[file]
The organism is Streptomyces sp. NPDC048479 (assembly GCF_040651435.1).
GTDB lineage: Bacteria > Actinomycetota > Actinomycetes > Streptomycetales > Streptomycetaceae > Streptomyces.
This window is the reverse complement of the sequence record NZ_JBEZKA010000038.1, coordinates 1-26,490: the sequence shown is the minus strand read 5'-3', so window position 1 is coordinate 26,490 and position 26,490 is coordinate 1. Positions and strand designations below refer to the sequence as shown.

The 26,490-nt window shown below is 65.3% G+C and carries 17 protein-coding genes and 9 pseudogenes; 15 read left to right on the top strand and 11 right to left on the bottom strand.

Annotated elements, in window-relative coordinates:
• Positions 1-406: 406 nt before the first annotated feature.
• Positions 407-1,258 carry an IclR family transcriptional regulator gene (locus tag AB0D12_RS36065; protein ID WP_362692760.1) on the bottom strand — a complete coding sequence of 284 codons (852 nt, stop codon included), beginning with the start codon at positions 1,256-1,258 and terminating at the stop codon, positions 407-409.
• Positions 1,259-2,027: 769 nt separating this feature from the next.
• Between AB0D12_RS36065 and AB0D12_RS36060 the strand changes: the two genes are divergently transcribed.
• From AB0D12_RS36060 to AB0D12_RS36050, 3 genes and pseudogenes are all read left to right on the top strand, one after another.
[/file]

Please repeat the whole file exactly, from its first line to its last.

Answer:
The organism is Streptomyces sp. NPDC048479 (assembly GCF_040651435.1).
GTDB lineage: Bacteria > Actinomycetota > Actinomycetes > Streptomycetales > Streptomycetaceae > Streptomyces.
This window is the reverse complement of the sequence record NZ_JBEZKA010000038.1, coordinates 1-26,490: the sequence shown is the minus strand read 5'-3', so window position 1 is coordinate 26,490 and position 26,490 is coordinate 1. Positions and strand designations below refer to the sequence as shown.

The 26,490-nt window shown below is 65.3% G+C and carries 17 protein-coding genes and 9 pseudogenes; 15 read left to right on the top strand and 11 right to left on the bottom strand.

Annotated elements, in window-relative coordinates:
• Positions 1-406: 406 nt before the first annotated feature.
• Positions 407-1,258 carry an IclR family transcriptional regulator gene (locus tag AB0D12_RS36065; protein ID WP_362692760.1) on the bottom strand — a complete coding sequence of 284 codons (852 nt, stop codon included), beginning with the start codon at positions 1,256-1,258 and terminating at the stop codon, positions 407-409.
• Positions 1,259-2,027: 769 nt separating this feature from the next.
• Between AB0D12_RS36065 and AB0D12_RS36060 the strand changes: the two genes are divergently transcribed.
• From AB0D12_RS36060 to AB0D12_RS36050, 3 genes and pseudogenes are all read left to right on the top strand, one after another.